This past Friday, Villanova Law hosted its ninth-annual Symposium on Catholic Social Thought and Law, now named for Joseph T. McCullen. Past symposia went directly to topics in CST, but this year we decided to approach such topics by focusing on Jean Porter's brand new book, Ministers of the Law: A Natural Law Theory of Legal Authority. The very first copies of the book arrived via overnight delivery in time to be unveiled on Friday. Readers of MoJ will want to order this volume right away: as its title indicates, it concerns both the natural law and legal authority, and its constructive account of their interrelatedness is both novel and important. I would make my own the words of Russ Hittinger's blurb on the book's cover: "Jean Porter accomplishes a most unusual thing. She illuminates and at the same time renders subtle in every hue and shade a most difficult set of questions on natural law. I could not stop reading, and in some places disagreeing with, this splendid work. I think it is her best yet." It's got everything from Gratian to HLA Hart, and all of it a subtle but constructive balance.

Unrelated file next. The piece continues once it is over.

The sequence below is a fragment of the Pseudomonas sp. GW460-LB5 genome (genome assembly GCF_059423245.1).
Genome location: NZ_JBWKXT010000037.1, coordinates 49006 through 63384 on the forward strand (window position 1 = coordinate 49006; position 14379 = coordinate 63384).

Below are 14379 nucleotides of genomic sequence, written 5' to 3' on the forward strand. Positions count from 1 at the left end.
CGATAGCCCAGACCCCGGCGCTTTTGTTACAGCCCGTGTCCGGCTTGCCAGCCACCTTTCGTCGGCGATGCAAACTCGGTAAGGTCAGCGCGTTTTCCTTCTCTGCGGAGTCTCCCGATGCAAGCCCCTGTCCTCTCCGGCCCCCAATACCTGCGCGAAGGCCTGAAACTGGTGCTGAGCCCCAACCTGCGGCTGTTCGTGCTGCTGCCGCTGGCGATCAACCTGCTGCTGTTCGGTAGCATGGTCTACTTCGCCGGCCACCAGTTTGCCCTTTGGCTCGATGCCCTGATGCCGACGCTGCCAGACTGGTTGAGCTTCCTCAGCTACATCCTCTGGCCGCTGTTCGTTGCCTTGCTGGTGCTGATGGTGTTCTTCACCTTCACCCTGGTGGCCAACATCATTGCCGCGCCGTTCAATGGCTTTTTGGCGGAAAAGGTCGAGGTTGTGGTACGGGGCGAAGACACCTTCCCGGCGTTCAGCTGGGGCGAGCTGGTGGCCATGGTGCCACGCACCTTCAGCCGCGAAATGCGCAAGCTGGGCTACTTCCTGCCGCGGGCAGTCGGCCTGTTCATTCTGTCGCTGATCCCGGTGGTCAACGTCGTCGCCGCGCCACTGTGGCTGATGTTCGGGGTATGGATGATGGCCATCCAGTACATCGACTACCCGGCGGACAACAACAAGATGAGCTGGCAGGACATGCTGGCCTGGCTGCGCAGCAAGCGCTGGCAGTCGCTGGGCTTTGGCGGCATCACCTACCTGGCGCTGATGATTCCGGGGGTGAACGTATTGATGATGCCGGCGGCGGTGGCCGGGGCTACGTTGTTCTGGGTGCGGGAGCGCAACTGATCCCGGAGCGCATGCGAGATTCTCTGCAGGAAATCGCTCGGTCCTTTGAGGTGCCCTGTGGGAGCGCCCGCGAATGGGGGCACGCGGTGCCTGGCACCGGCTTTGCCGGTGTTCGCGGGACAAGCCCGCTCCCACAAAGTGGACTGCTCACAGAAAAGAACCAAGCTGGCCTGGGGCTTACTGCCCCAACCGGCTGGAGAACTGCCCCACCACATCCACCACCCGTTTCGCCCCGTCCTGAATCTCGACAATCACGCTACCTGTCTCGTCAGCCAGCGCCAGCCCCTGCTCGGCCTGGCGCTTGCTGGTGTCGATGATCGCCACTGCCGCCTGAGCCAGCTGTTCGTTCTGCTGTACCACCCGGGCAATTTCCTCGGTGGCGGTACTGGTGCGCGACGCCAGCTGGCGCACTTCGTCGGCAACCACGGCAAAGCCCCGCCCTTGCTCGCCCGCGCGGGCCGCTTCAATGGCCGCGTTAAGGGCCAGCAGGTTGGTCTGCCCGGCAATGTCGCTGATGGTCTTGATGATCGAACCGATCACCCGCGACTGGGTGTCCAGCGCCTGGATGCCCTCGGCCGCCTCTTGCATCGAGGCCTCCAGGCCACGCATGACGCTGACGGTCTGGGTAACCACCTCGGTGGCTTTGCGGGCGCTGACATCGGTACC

All of the papers from the conference will be published in the Journal of Catholic Social Thought. In addition to the papers by Porter and by me, we can look forward to papers by Kevin Flannery, SJ (Gregorian University), Brad Lewis (CUA), Francis Mootz III (UNLV), Maris Tinture (Oxford), and Nick Wolterstorff (Yale).
Whatever else is wrong with the world, it's wonderful to be in dialogue with such serious-minded folks about such important, pressing issues. As I said, buy Porter's book! Brien Tierney says this about it: "A major contribution to modern debates on the grounding of law." And my friend Ken Pennington: "This book should be required reading for every American constitutional scholar and, in particular, every American Supreme Court justice." I say amen to that.
Saturday, October 23, 2010
In my Natural Law and Natural Rights course, I rely on the repetitio of three points: that the human person is intelligent (intelligence); that the world and what it contains is intelligible (place); and that the combination of these two components enable the community of human persons to formulate norms by which they live their lives in common (composition). I have just come across an episode at Boston College which will be an illustration of the improper and proper appropriation of this repetitio.